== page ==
• This is becoming a symbol of the struggle of human vs machine... – Najib Idrissi May 31 '15 at 8:53

Reopened, Reclosed, Deleted (by Community)

https://math.stackexchange.com/questions/1617330/should-i-be-worried-that-i-cant-prove-these-theorems-on-my-own-yet

The notice explaining why this was closed says "answers to this question will tend to be almost entirely based on opinions, rather than facts, references, or specific expertise".

I think that is wrong. "Specific expertise" can play a major role here, very likely being the whole basis of all of the answers (as with mine).

• I'm afraid that I feel I must point out that most of your answer in the thread is an explanation of the theorems that the OP can't prove, rather than an answer to the question. Without specific knowledge of where the OP is in terms of his or her mathematical education, answering the question of what they ought to be able to prove on their own is extremely subjective. – user296602 Jan 20 '16 at 6:19
• @T.Bongers : "point out" seems to imply that you're simply calling something to my attention that might have escaped my notice. I think virtually everything in your comment is wrong and does not call to my attention anything that might have escaped my notice. You say I have no specific knowledge of where the OP is in mathematical education, but the OP has been fairly specific about some of that, and I didn't assume any more than what the OP said. – Michael Hardy Jan 20 '16 at 17:13
• I'm sorry, I didn't mean to offend by my use of "point out." I was simply trying to soften my remark, rather than jump immediately into a statement of my objections; I didn't mean that something had escaped your notice. That being said, I do not agree that the OP has been specific about where they are in their education - real (and numerical) analysis is a broad field that can be studied in many ways at many different levels. Furthermore, even if you disagree with the current closure reason, I think that this certainly satisfies the closure reason about "seeking personal advice." – user296602 Jan 20 '16 at 19:27
• I don't see anything wrong with personal advice if it's applicable to a large population rather than just the individual user. – Michael Hardy Jan 20 '16 at 21:00
• If this is really the case then the question and the answer can easily be rewritten to make it clear it's applicable to a large population. It's like "trivial" statements, if you can't prove it in a few lines it's not trivial. – Najib Idrissi Jan 20 '16 at 21:28

Deleted

Such a harmless little question, what had it done to anyone to make them angry with it?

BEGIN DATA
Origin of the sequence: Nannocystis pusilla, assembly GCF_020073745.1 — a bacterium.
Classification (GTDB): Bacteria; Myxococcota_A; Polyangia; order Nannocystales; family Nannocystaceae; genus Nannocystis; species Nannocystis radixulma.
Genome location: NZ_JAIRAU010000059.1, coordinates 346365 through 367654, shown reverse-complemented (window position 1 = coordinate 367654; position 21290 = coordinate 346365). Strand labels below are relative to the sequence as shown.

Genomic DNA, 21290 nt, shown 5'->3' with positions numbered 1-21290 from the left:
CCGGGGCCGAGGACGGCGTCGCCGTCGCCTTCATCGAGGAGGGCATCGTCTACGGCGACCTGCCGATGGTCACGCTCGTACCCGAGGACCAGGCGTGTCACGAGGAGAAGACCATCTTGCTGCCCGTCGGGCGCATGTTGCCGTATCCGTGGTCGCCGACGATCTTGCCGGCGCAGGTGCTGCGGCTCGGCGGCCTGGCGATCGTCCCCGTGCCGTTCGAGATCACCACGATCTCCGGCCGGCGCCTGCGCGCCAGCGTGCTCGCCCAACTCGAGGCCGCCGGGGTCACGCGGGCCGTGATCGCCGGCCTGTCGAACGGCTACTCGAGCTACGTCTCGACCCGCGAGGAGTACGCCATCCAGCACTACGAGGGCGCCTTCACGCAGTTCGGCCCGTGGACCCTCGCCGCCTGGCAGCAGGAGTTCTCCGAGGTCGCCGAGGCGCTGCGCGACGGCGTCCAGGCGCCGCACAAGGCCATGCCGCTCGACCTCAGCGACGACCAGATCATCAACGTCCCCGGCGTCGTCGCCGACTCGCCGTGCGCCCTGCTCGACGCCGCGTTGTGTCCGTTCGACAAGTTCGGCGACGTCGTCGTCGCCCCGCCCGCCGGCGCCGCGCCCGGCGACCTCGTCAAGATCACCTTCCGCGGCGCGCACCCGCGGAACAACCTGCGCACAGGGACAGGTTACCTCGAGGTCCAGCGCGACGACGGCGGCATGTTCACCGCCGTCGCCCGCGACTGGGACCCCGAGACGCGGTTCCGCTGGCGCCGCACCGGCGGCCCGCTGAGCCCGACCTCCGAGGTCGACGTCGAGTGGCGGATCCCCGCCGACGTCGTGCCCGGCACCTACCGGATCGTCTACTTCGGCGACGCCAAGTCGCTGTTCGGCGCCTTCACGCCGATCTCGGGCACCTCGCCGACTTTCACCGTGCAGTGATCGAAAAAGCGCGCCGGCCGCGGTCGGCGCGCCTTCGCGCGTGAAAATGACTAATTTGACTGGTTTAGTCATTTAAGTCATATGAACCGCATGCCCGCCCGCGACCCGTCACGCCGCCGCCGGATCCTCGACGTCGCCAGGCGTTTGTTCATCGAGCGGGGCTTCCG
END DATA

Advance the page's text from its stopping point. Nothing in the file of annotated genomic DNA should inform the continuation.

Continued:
They put my question on hold after it has been here since April, what is up with that? You can find the question here... https://math.stackexchange.com/questions/1249798/set-theory-and-1-0-999-dots

They said "put on hold as off-topic", I just want to know what that means.

In the help center it says...

Mathematics Stack Exchange is for people studying mathematics at any level and professionals in related fields. We welcome questions about: Understanding mathematical concepts and theorems.

And that is exactly what this question is trying to do, understand the mathematical concepts and theorems of infinity.

Since infinity is a difficult topic, that is often still in the research stage, would anyone recommend that this question be reopened on the MO site?

• If the best argument you can find for your question to remain open is "it won't make the site crash" and "it slipped through the cracks back in April so now it should remain open forever", then I don't think you quite understand how this website works. In any case, your question was apparently nothing more than a soapbox for you to expose your... peculiar conceptions about limits and sets. The qualifiers "harmless little question" also appear to be at odds with the staggering 12 downvotes it received. – Najib Idrissi Jan 30 '16 at 15:22
• Does anyone know of a site where this question would be more appropriate? – Carl Jan 30 '16 at 15:27
• I'm pretty sure MO would not welcome a question about $1=0.999\dots$. – Gerry Myerson Jan 31 '16 at 22:22
• Since infinity is a difficult topic, that is often still in the research stage The equation $0.999\ldots = 1$ is certainly not at the "research stage" anymore! Nor is the fact that $1$ does not belong to the set $\{0.9, 0.99, 0.999, \dots \}$. – Najib Idrissi Feb 1 '16 at 8:25